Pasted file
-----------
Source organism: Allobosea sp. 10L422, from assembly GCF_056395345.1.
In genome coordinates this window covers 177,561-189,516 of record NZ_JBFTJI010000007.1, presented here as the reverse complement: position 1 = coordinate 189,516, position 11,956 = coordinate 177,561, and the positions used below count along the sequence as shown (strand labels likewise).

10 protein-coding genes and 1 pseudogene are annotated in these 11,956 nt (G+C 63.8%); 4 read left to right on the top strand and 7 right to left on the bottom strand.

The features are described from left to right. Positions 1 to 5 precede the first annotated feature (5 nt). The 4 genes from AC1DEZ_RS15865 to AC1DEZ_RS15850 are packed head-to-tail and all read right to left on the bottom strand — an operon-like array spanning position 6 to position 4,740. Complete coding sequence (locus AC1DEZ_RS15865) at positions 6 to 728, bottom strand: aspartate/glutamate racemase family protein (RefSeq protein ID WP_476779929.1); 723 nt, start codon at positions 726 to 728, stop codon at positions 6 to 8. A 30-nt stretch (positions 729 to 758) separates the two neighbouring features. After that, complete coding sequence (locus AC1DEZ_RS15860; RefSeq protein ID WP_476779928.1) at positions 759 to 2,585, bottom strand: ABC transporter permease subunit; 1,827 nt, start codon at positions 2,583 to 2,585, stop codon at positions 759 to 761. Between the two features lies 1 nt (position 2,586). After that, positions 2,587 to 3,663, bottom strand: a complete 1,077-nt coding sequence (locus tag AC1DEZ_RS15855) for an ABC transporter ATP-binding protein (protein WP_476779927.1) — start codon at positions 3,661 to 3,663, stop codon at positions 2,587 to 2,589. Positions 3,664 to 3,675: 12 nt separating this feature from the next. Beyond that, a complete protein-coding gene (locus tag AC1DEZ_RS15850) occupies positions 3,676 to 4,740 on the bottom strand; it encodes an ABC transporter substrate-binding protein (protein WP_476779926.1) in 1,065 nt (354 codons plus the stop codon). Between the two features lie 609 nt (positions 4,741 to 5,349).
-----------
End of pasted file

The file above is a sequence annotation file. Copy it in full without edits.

Source organism: Allobosea sp. 10L422, from assembly GCF_056395345.1.
In genome coordinates this window covers 177,561-189,516 of record NZ_JBFTJI010000007.1, presented here as the reverse complement: position 1 = coordinate 189,516, position 11,956 = coordinate 177,561, and the positions used below count along the sequence as shown (strand labels likewise).

10 protein-coding genes and 1 pseudogene are annotated in these 11,956 nt (G+C 63.8%); 4 read left to right on the top strand and 7 right to left on the bottom strand.

The features are described from left to right. Positions 1 to 5 precede the first annotated feature (5 nt). The 4 genes from AC1DEZ_RS15865 to AC1DEZ_RS15850 are packed head-to-tail and all read right to left on the bottom strand — an operon-like array spanning position 6 to position 4,740. Complete coding sequence (locus AC1DEZ_RS15865) at positions 6 to 728, bottom strand: aspartate/glutamate racemase family protein (RefSeq protein ID WP_476779929.1); 723 nt, start codon at positions 726 to 728, stop codon at positions 6 to 8. A 30-nt stretch (positions 729 to 758) separates the two neighbouring features. After that, complete coding sequence (locus AC1DEZ_RS15860; RefSeq protein ID WP_476779928.1) at positions 759 to 2,585, bottom strand: ABC transporter permease subunit; 1,827 nt, start codon at positions 2,583 to 2,585, stop codon at positions 759 to 761. Between the two features lies 1 nt (position 2,586). After that, positions 2,587 to 3,663, bottom strand: a complete 1,077-nt coding sequence (locus tag AC1DEZ_RS15855) for an ABC transporter ATP-binding protein (protein WP_476779927.1) — start codon at positions 3,661 to 3,663, stop codon at positions 2,587 to 2,589. Positions 3,664 to 3,675: 12 nt separating this feature from the next. Beyond that, a complete protein-coding gene (locus tag AC1DEZ_RS15850) occupies positions 3,676 to 4,740 on the bottom strand; it encodes an ABC transporter substrate-binding protein (protein WP_476779926.1) in 1,065 nt (354 codons plus the stop codon). Between the two features lie 609 nt (positions 4,741 to 5,349).